"The sawdust burned like powder and a strong wind swept waves of flame over the doomed portion of the town. Half an hour after the fire started, the mills, lumber piles and houses were one angry roaring mass of flames.

"There was time to save but little. Mrs. J. W. Cameron was sick abed at the time and her safety was first looked after. After that there was only time to save Mrs. F. J. Cameron's handsome piano and a box of furs from Mr. Cameron's residence. Few people had time to save anything.

"Fears for the safety of the other part of town resulted in a call to the Grand Rapids fire department. Hurriedly the fire engine and hose carts were taken down to the stricken town via the Port Edwards, Centralia & Northern road, but the company could be of little service. A strong south wind blew the smoke and heat away from the east half of the town and there was, hence, but little danger from fire in that quarter.

"The mills and the lumber belonged to the Sherry-Cameron Lumber Co. The plant consisted of a double-band sawmill and a planing mill (and the 9,000,000 feet of lumber ). The loss to the company will amount to $150,000 covered by insurance to the amount of about $90,000.

"The fire will probably mean the wind-up of affairs at Vesper, as the mill will not be rebuilt, all of the timber of the company having been cut."

1894  - Following the fire, the Sherry-Cameron Lumber Company sold their holdings to Edward A. Benson and Charles E. Anderton of a Milwaukee real estate firm. They bought 11,000 acres at $2.50/acre. The purchase included the 100 acres that the village was on. Clifford R. Goldsworthy later traded them some property in his native Racine County for 100 acre village site. Goldsworthy helped Benson and Anderton sell their land. As many as two to three farms sold each day for about 1 ½ years. They sold the balance of their land to Goldsworthy, who employed Charles Hull to clear the land of stumps for the settlers. In 1896, Goldsworthy moved to Vesper. He was a leading figure in its redevelopment. He engaged in several occupations over the years ranging from farming to starting a lumber business to operating a store, hotel, and a real estate business. In the early 1900's, he built a saw mill near the Hemlock Creek in the southwest part of town. A short time later, he took on Colin McNicol as a partner. It burned down 7 or 8 months later. McNicol then built a saw mill but died soon after it was built. It was later sold to Dave C. Woodruff and moved away. Goldsworthy was a member of the town of Hansen board and also served as its chairman. He was elected to the State Assembly in 1905 and served for 2 years. He deeded the 300' by 300' plot of land to the town of Hansen which is known as Cameron Park. Goldsworthy died in 1946 in Vesper.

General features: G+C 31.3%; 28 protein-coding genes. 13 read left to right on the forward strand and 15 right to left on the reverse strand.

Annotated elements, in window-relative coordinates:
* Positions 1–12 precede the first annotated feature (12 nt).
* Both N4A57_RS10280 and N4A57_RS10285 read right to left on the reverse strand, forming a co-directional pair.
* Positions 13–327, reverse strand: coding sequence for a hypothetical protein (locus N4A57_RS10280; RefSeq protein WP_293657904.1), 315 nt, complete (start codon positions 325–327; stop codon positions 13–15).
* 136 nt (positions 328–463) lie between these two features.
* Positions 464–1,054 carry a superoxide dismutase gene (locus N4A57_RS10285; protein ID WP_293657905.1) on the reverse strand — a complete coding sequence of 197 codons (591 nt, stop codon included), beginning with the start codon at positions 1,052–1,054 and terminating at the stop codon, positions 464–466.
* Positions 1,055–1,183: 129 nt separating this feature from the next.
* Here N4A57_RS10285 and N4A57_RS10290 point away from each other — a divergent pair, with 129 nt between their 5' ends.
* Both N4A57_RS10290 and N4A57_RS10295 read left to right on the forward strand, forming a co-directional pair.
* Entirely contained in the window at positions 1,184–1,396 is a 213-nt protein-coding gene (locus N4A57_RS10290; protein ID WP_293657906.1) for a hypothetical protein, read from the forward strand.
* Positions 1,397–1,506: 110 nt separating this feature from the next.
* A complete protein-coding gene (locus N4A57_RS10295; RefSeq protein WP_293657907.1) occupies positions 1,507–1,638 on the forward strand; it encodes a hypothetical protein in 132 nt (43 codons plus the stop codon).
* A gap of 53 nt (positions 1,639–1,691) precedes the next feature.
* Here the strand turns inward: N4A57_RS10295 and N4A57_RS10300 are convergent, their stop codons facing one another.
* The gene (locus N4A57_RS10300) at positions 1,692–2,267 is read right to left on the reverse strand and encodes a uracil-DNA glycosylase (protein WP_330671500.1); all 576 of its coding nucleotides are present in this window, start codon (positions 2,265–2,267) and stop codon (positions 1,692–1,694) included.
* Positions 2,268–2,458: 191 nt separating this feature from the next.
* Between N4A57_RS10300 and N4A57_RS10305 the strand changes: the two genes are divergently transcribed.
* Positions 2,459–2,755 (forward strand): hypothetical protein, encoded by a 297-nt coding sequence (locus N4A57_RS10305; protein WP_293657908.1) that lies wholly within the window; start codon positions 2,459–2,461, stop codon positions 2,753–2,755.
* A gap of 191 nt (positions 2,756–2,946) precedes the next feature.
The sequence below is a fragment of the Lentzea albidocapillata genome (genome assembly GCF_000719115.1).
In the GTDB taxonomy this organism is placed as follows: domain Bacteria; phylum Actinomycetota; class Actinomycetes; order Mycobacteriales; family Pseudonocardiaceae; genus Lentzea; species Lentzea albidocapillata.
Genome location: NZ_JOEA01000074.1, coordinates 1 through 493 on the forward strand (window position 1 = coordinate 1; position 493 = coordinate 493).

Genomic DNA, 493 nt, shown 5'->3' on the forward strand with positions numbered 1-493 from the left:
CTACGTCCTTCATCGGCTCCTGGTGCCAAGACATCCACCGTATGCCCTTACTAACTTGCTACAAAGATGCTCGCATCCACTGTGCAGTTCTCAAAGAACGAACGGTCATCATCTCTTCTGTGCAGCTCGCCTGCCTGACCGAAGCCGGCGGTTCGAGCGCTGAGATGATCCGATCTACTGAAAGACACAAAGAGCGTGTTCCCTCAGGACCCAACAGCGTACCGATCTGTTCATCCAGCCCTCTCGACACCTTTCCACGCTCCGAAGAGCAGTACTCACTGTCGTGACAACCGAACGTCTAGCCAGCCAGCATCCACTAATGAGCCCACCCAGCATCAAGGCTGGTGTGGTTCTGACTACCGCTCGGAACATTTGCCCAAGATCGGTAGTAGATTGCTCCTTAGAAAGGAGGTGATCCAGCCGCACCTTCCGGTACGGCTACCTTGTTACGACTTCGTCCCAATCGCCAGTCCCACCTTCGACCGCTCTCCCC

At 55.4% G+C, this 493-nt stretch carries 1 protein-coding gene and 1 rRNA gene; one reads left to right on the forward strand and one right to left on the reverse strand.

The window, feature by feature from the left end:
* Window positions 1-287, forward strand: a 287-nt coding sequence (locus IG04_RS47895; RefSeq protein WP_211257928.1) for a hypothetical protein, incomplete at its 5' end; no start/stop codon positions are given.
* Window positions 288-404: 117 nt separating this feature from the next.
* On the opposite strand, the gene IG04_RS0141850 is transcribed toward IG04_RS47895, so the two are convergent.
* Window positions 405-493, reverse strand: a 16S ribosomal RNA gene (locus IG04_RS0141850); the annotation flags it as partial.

Edward I. Philleo, a civil engineer, surveyed and platted the village from 9/14/1897 - 10/1/1897. He subdivided the land into blocks and lots.

Owen Oliver and George E. Martin established a real estate firm in Vesper. It was known as the Oliver-Martin Land Company. The following passage is attributed to them.

Describing their first visit to Vesper (1897) they said: "Vesper…was about the most forlorn and forsaken hamlet one could expect to see, but notwithstanding its homely appearance and the contrast which then existed between that part of the state from which we came (Waukesha and South Wayne) and the county of Wood, the impression was such that we were convinced that some day Wood county would reach the highest pinnacle in the point of wealth."

They based their opinion on the farming potential of the area. In 1910 they said: "We have no hesitancy in predicting that before the close of another decade Wood county will rank among the foremost dairy counties in the state. There were over 100 silos built in Wood county in 1910 and it is said that 200 or over will be built in 1911. The best move a farmer makes is to establish a silo."

The Fairview Addition was platted by Edward I. Philleo on March 1 - 3, 1910. The owner was D. McVicar. The land was between Wisconsin and Michigan Streets and Cameron and 4th Street.

The Fairview Second Addition was platted by G. W. Severns, the county surveyor, on June 21, 1921 at the request of Howard Lee Fleming. The land lies in Section 18.

Vesper Foundry

New dam, Vesper, Wisconsin


Vesper Wood Manufacturing Company

The Vesper Wood Manufacturing Company was organized in 1909. 

  • President was Dea McVicar 

  • V-President W. H. Ludwig 

  • Secretary G. H. Horn 

  • Treasurer D. E. Woodruff

The company made stave silos, stock water tanks, and other wood articles.

The 1917, McVicar and Ludwig sold to Horn and Woodruff and the name changed to the Vesper Tank and Silo Company. Product demand diminished and the plant was dismantled.

Dam, Vesper, Wisconsin

Bridge scene, Vesper, Wisconsin